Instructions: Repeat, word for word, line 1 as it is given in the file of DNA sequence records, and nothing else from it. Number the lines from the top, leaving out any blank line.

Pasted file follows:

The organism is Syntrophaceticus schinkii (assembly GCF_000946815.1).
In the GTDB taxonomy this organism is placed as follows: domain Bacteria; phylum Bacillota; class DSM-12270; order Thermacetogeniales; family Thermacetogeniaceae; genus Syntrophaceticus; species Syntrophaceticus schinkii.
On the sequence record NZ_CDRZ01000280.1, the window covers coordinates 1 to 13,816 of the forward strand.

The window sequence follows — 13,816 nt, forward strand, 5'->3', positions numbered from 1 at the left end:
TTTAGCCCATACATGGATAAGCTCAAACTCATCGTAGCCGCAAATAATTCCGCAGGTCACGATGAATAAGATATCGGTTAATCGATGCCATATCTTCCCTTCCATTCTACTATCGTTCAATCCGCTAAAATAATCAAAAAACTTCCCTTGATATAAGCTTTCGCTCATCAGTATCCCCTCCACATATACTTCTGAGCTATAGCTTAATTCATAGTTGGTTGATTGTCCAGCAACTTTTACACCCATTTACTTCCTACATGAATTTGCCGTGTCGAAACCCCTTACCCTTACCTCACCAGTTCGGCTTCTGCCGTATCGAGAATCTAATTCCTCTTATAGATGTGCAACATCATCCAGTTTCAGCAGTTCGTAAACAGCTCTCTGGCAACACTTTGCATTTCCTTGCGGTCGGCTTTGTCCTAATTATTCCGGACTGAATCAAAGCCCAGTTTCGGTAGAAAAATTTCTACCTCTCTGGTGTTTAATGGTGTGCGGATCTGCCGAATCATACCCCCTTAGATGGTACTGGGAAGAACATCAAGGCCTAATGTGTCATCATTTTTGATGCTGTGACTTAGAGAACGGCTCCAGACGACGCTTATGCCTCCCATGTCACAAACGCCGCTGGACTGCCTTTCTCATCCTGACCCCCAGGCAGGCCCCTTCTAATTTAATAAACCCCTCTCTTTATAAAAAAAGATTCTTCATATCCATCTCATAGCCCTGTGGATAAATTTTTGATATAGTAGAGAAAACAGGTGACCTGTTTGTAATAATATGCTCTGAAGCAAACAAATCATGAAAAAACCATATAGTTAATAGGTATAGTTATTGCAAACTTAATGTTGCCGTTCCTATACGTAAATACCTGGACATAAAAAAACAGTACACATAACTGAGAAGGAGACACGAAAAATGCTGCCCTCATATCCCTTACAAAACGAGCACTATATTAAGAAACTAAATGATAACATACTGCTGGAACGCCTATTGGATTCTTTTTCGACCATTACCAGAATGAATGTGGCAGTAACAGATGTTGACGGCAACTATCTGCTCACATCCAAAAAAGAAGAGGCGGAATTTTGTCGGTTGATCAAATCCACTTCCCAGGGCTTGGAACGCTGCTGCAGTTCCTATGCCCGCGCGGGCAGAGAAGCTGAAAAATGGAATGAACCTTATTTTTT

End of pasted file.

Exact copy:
The organism is Syntrophaceticus schinkii (assembly GCF_000946815.1).